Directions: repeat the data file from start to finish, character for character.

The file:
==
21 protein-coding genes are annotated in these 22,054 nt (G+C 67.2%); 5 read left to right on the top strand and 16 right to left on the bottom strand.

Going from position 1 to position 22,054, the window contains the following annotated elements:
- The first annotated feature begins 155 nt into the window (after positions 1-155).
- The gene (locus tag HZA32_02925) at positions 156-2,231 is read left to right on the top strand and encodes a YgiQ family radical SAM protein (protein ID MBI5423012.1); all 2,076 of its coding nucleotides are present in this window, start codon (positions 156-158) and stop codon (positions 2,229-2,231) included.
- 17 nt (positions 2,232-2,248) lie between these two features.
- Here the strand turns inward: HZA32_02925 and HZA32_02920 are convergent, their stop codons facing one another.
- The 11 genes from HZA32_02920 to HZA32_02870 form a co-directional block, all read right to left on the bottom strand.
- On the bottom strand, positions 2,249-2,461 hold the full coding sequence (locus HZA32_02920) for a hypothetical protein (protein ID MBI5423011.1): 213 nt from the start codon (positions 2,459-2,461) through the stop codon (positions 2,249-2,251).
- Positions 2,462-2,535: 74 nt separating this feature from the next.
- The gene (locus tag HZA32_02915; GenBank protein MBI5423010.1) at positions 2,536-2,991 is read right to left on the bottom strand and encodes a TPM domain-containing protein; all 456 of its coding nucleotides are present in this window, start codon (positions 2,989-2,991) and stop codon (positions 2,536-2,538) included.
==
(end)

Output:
21 protein-coding genes are annotated in these 22,054 nt (G+C 67.2%); 5 read left to right on the top strand and 16 right to left on the bottom strand.

Going from position 1 to position 22,054, the window contains the following annotated elements:
- The first annotated feature begins 155 nt into the window (after positions 1-155).
- The gene (locus tag HZA32_02925) at positions 156-2,231 is read left to right on the top strand and encodes a YgiQ family radical SAM protein (protein ID MBI5423012.1); all 2,076 of its coding nucleotides are present in this window, start codon (positions 156-158) and stop codon (positions 2,229-2,231) included.
- 17 nt (positions 2,232-2,248) lie between these two features.
- Here the strand turns inward: HZA32_02925 and HZA32_02920 are convergent, their stop codons facing one another.
- The 11 genes from HZA32_02920 to HZA32_02870 form a co-directional block, all read right to left on the bottom strand.
- On the bottom strand, positions 2,249-2,461 hold the full coding sequence (locus HZA32_02920) for a hypothetical protein (protein ID MBI5423011.1): 213 nt from the start codon (positions 2,459-2,461) through the stop codon (positions 2,249-2,251).
- Positions 2,462-2,535: 74 nt separating this feature from the next.
- The gene (locus tag HZA32_02915; GenBank protein MBI5423010.1) at positions 2,536-2,991 is read right to left on the bottom strand and encodes a TPM domain-containing protein; all 456 of its coding nucleotides are present in this window, start codon (positions 2,989-2,991) and stop codon (positions 2,536-2,538) included.